PARIS -- Paris Saint-Germain were expected to make a few moves during the recently closed January transfer window, and though they were not inactive, they did less than initially expected.
The French capital outfit did address their one major need -- depth in defensive midfield -- with the signing of Lassana Diarra on a free transfer, and one surplus star name with wages to match -- Lucas Moura -- was eventually moved on to Tottenham.
PSG sporting director Antero Henrique could have shifted the likes of Javier Pastore, Kevin Trapp, Hatem Ben Arfa and Lorenzo Callegari, as was predicted pre-window, but ultimately the Portuguese transfer guru opted for one major move in and another out.
A few youth academy products were farmed out on loan -- notably Alec Georgen to Eredivisie side AZ Alkmaar, Moussa Diaby to Serie A outfit Crotone and Remy Descamps to Tours in Ligue 2 -- while Romain Habran was granted a permanent exit to Antwerp in Belgium's top tier.
Overall, January has to be considered a successful month for the Ligue 1 leaders. Diarra has come in and adds depth behind ageing and injury-prone Thiago Motta, while Lucas has barely featured all season and has been turned into money to be used in compliance with UEFA's financial fair play (FFP).
The senior squad has barely changed, meaning the group's chemistry -- attempts at self-implosion withstanding -- remains largely intact (even if Lucas was a key figure away from the pitch), and this will please coach Unai Emery.
PSG have big matches coming up in the second half of the campaign, particularly the Champions League round-of-16 doubleheader against Real Madrid, and the Spanish tactician should now feel more or less good about the mix of players at his disposal.
Henrique could have done more on the market -- such as bring an end to Pastore's time at Parc des Princes by letting the Argentina international join Inter Milan or loan out a few more youngsters like Callegari -- but the former Porto man did not feel the winter transfer window was the right time to do business. Fair enough.
Pastore's concerns over his potential World Cup involvement with La Albiceleste this summer were understandable, as were Trapp's with Germany. But with FFP such an important consideration at this crucial moment in time, Henrique was not pressured into sales for sentimental reasons, and rightly so.
Both players wanted out in order to give themselves the best possible chance of going to Russia at the end of term, but because of their infrequent competitive outings this season, no suitors were prepared to meet PSG's asking price.
Henrique would have allowed Pastore to leave, less so Trapp, but only if Inter paid the price he deemed fair for El Flaco -- not a loan offer with an option to buy in the event that Champions League qualification was secured.
The Italians did not, so instead of taking another body out of Emery's squad, the sporting director held firm and Les Parisiens are more competitive as a result.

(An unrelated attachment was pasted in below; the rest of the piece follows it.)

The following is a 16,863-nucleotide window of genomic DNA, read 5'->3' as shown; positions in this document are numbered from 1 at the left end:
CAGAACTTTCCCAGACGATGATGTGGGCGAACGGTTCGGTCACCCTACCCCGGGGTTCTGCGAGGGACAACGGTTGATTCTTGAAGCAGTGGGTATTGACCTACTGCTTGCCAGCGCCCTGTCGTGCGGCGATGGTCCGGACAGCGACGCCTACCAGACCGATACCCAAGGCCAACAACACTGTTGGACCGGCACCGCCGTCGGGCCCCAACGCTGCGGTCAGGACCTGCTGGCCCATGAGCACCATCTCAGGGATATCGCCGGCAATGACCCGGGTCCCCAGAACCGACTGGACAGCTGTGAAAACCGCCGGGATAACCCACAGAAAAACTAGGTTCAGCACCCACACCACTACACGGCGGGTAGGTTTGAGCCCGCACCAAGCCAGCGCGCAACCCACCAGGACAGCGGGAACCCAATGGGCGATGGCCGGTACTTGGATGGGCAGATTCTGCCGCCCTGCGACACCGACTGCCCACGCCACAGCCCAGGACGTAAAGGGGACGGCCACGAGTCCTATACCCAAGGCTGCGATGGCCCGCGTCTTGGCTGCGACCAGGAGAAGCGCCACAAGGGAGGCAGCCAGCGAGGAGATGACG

Being unable to sell Pastore in January can hardly be considered a failure. Like Lucas, the man from Cordoba has largely struggled to live up to sometime unrealistic expectations in Paris, but that does not mean the Qatari-owned club are obliged to loan him or just sell him for next to nothing to keep his World Cup hopes alive.
Henrique had FFP at the forefront of his mind throughout the January transfer window, and armed with the insurance policy that is Goncalo Guedes -- currently excelling on loan with Valencia and attracting interest from most of Europe's elite clubs -- Henrique was right to hold out for the right price.
The remainder of the approximate €75 million FFP deficit PSG need to fill between now and this summer through player sales or increased commercial revenue can still be reached if Pastore finally gets his Inter switch at the end of the campaign, or if Trapp, Guedes, Angel Di Maria, Julian Draxler or even Edinson Cavani get moved on.
The €28 million plus a potential further €5 million in bonuses that Lucas fetched from Spurs, minus the cost of Diarra in terms of salary, might not look like much on its own, but if players like Pastore and Trapp or Guedes, Di Maria, Draxler or Cavani go in the summer, that €75 million mark will be reached quite comfortably.
In fact, at his current rate, Guedes will be able to fetch that alone if PSG do not let him stay with Valencia past the end of term.
The French giants might not have been the most exciting team in Europe in January, but they were not the most boring either. Their business was sensible and responsible, in terms of getting good value for money with both Diarra and Lucas, and it has given them options moving forward and kept them strong with good depth until the end of the season.
Sweeping changes did not need to be made to a squad faring well on the domestic and continental fronts so far this campaign, and come the end of term, Emery may well be reaping the rewards produced by Henrique's transfer experience and know-how.